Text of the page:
Used with uva-ursi, cleavers, and dandelion makes an excellent remedy for cleansing the kidneys and bladder, and to increase the flow of urine. Makes a good ointment for lice or vermin. A cardiac depressant to quiet an overactive heart. A lymph tonic.

One of the legumes, it also increases available nitrogen in the soil, benefiting plants growing around it, and is a collector of calcium.
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Formulas or Dosages

The tops of young branches should be picked, and an infusion made using 3 tsp. to 3/4 pint of water. Dosage is a tbsp. night and morning.

Decoction: prepared from the root, boil 1 tsp flowering tops or seeds in 1 cup water. Dosage is a tbsp. night and morning. Or take 1 to 2 cups per day, a mouthful at at time.
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Large doses can cause vomiting, purging, weakening heart, lowered nerve strength and low blood pressure. Advanced stages of toxicity can cause complete respiratory collapse. It also speeds up the heartbeat. Large doses have been reported to cause fatal poisoning.

Broom contains alkaloids and hydroxytyramine, and should not be used except under proper medical supervision.
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Resource Links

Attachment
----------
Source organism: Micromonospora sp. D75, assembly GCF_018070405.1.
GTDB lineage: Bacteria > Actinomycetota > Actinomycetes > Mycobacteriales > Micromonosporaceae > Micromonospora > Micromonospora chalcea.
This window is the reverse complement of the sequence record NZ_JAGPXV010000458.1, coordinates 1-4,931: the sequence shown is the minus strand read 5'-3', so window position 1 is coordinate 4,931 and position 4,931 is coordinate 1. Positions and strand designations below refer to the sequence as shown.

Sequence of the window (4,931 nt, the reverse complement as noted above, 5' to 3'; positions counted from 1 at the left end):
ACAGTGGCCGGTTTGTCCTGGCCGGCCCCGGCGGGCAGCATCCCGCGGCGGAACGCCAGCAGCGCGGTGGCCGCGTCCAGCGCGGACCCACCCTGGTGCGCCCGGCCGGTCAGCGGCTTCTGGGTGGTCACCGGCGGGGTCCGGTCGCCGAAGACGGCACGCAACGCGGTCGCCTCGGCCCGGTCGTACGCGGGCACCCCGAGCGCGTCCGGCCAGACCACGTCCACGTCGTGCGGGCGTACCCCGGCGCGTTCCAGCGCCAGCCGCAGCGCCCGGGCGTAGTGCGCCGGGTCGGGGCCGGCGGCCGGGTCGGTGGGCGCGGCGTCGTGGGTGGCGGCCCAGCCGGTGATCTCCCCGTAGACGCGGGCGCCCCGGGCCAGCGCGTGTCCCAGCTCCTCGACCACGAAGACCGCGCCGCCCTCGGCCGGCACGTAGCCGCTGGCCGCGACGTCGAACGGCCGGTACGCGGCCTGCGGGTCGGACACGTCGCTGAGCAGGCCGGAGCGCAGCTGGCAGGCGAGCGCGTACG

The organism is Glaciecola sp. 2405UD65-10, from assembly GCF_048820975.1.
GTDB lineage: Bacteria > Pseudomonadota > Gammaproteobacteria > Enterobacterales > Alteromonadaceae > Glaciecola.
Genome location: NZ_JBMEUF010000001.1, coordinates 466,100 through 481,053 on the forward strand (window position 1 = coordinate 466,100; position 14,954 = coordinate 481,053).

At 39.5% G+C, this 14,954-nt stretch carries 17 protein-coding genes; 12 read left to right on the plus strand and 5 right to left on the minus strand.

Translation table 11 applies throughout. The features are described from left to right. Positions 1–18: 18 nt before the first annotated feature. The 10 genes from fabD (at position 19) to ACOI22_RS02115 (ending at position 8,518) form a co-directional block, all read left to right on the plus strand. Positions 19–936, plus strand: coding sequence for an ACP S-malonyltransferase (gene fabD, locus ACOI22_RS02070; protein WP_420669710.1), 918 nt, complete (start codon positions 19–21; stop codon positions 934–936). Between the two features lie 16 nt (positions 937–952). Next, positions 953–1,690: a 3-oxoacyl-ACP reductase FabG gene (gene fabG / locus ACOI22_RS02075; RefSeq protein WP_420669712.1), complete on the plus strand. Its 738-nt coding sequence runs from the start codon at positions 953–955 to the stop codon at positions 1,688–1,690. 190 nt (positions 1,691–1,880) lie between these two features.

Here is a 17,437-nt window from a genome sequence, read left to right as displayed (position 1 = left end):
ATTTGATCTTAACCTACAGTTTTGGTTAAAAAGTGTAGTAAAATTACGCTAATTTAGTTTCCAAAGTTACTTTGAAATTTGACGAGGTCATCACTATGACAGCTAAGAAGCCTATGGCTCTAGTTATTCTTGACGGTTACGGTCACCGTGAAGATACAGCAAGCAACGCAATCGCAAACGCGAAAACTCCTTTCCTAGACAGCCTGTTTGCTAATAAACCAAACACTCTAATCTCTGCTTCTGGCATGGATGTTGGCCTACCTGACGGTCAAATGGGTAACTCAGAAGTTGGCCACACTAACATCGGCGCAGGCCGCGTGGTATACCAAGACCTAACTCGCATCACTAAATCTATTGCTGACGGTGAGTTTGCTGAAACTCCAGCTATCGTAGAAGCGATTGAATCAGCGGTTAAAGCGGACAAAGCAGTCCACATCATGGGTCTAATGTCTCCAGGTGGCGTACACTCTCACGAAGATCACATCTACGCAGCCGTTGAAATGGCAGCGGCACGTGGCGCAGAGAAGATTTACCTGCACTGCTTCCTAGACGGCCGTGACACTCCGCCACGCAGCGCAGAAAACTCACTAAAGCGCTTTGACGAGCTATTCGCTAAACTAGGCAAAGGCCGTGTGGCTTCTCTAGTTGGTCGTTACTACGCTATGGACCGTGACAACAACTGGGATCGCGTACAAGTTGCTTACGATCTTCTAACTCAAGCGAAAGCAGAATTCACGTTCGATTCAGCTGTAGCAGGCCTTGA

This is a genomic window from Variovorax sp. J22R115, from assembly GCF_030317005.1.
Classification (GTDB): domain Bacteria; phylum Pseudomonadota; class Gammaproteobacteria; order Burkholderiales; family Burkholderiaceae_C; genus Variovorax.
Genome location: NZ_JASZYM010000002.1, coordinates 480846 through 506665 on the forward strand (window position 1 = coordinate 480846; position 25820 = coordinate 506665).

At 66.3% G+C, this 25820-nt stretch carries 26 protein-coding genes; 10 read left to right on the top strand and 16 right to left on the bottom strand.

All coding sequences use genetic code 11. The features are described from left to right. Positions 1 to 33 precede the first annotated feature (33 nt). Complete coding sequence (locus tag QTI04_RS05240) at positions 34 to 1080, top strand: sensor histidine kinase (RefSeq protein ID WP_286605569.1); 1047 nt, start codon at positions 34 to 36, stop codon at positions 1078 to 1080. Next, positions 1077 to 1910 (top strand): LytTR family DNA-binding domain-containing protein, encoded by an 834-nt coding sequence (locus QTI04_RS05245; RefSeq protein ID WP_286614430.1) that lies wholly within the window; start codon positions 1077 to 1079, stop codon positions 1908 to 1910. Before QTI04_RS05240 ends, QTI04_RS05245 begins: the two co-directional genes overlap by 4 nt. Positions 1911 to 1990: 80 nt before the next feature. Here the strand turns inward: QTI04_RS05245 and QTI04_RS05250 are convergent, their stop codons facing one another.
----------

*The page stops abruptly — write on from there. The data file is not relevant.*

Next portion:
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, by Jethro Kloss; Back to Eden Publishing Co., Loma Linda, CA 92354, Original copyright 1939, revised edition 1994

, by Penelope Ody, Dorling Kindersley, Inc, 232 Madison Avenue, New York, NY 10016, First American Edition, copyright 1993

, by Nicholas Culpeper, Meyerbooks, publisher, PO Box 427, Glenwood, Illinois 60425, 1990, (reprint of 1814)

, by Earl Mindell, R.Ph., Ph.D., Simon & Schuster/Fireside, Rockefeller Center 1230 Avenue of the Americas, New York, New York 10020

, by Alma R. Hutchens, Shambala Publications, Inc., Horticultural Hall, 300 Massachusetts Avenue, Boston, Massachusetts 02115, 1973

Herbal Gardening, compiled by The Robison York State Herb Garden, Cornell Plantations, Matthaei Botanical Gardens of the University of Michigan, University of California Botanical Garden, Berkeley., Pantheon Books, Knopf Publishing Group, New York, 1994, first edition

, by David Conway, published by Jonathan Cape, Thirty Bedford Square, London, England. (Out of print)

, by John Lust, Bantam Books, 666 Fifth Avenue, New York, NY. copyright 1974.

, by Michael Tierra, C.A., N.D., O.M.D., Lotus Press, PO Box 325, Twin Lakes. WI 53181., Copyright 1988, published 1992

, by Clarence Meyer, Meyerbooks, publisher, PO Box 427, Glenwood, Illinois 60425, 1973

, by James F. Balch, M.D. and Phyllis A. Balch, C.N.C., Avery Publishing Group, Inc., Garden City Park, NY

, Third College Edition, Victoria Neufeldt, Editor in Chief, New World Dictionaries: A Division of Simon & Schuster, Inc., 15 Columbus Circle, New York, NY 10023, 1984

, edited by William H. Hylton, Rodale Press, Inc. Emmaus, PA, 18049., 1974